Alone in a room filled with music, I lose track of time. Not just minutes and hours, but years. Decades intermingle like friends from high school, together briefly after lifetimes apart, trying desperately to tell all the important news lost in the frenzy of the daily effort to survive and thrive.
Listening to music, I recall conversations with my friend, Mike, a close friend with whom I lost touch over the years. He died December 21, 2012. I learned of his death three days later, the day before Christmas that year. I had planned to attend his funeral, but my cardiologist’s office called to say my recent stress echo had been somewhat abnormal; I cancelled my rental car and lost my one and only chance to say goodbye to a friend with whom I hadn’t spoken in fifteen years.
Other memories flood my brain, riding on a wave of music. I remember sitting on the hard futon, the one that became my bed every night for a semester in college, talking about Kinky Friedman with a girl named Patty, who thought my black bread and jalapeño sandwich was an odd choice for a sack lunch for our geology class field trip. She was from El Paso, the only person I’ve ever met who claimed that city as a home town.
Listening to “Dimming of the Day,” I remember a friend from my years in Chicago, whose eyes moistened with tears every time she heard the tune, just as mine did. But she didn’t know we shared that reaction to the music, because I was embarrassed by my response and hid it from everyone, the way I hid that response to other music that brought emotions too close to the surface for comfort.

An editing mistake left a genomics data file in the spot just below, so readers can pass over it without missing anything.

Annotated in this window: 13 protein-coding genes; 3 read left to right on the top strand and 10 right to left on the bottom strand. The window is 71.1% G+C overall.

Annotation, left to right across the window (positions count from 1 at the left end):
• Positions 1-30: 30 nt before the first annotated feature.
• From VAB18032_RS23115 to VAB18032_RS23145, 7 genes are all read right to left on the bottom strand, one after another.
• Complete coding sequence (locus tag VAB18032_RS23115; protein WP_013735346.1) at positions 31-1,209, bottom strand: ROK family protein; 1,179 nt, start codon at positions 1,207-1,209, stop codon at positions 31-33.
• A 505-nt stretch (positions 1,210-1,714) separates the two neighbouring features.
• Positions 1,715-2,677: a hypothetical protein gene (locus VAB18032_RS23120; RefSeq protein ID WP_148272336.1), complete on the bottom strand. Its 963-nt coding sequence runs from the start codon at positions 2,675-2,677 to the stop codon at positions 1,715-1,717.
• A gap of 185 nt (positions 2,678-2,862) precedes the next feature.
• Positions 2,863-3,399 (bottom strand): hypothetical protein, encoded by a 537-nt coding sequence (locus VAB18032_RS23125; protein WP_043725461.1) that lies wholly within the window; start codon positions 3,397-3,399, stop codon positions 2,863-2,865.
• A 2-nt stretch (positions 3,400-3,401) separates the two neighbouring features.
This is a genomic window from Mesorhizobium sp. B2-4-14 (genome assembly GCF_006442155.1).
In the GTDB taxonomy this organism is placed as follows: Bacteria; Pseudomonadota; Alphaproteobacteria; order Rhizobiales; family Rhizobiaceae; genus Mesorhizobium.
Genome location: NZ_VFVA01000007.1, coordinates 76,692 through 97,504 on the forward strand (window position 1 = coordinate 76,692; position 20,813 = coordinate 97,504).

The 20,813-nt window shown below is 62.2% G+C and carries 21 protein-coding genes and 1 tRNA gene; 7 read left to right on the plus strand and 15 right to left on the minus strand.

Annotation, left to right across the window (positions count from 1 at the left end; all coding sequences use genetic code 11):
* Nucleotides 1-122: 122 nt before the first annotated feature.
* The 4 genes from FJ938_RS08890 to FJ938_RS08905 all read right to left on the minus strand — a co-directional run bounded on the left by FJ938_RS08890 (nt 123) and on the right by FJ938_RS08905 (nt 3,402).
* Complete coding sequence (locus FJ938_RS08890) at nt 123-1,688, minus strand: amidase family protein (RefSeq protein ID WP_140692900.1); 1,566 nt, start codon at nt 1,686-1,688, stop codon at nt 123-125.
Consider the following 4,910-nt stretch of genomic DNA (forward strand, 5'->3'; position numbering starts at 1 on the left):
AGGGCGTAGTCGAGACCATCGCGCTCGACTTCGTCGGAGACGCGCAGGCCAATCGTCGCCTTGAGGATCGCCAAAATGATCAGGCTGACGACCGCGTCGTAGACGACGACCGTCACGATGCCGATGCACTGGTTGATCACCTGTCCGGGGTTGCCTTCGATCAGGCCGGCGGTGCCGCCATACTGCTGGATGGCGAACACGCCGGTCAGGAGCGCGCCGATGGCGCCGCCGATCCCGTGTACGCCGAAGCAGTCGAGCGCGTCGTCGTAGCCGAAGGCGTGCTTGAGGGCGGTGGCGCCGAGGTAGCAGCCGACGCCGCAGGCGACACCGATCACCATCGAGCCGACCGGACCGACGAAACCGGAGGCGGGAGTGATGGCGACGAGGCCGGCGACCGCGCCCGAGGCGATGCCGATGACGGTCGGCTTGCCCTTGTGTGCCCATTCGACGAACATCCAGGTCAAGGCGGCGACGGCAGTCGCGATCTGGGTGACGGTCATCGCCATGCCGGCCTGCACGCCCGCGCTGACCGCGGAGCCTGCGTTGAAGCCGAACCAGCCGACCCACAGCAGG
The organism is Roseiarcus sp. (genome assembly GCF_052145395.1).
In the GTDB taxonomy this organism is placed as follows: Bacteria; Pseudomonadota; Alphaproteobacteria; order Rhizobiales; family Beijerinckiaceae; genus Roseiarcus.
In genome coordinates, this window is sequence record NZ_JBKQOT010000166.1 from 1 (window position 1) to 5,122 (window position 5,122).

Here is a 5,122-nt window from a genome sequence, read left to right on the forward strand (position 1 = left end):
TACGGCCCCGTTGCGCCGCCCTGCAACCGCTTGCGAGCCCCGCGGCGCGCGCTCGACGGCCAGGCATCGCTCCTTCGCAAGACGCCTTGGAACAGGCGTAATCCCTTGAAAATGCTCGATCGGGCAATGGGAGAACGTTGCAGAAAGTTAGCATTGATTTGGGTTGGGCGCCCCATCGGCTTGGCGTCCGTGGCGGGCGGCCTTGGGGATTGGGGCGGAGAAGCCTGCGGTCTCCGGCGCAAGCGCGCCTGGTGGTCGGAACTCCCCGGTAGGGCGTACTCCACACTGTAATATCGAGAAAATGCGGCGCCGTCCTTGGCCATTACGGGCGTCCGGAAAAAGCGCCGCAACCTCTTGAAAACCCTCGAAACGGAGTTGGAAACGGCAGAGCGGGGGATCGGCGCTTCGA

Music unlocks something inside my brain, something that is at once a time capsule and a sleeping pill, replacing my consciousness with subconsciousness. I’ve always thought of songs as poetry set to music, so it’s not really unusual that hearing tunes from years past transport me the way poetry always has. In my head, I hear the tunes that turn poetry, even my poetry, to music. I’ve never mastered translating the noise in my head into notes for an instrument to play, though. I’ve not even tried.
There is enough sound sitting alone in a room filled with music, to transport me across time, without my personal intervention. There is no need to make efforts of my own, no reason to turn tunes in my head into sounds for anyone’s ears, not even my own.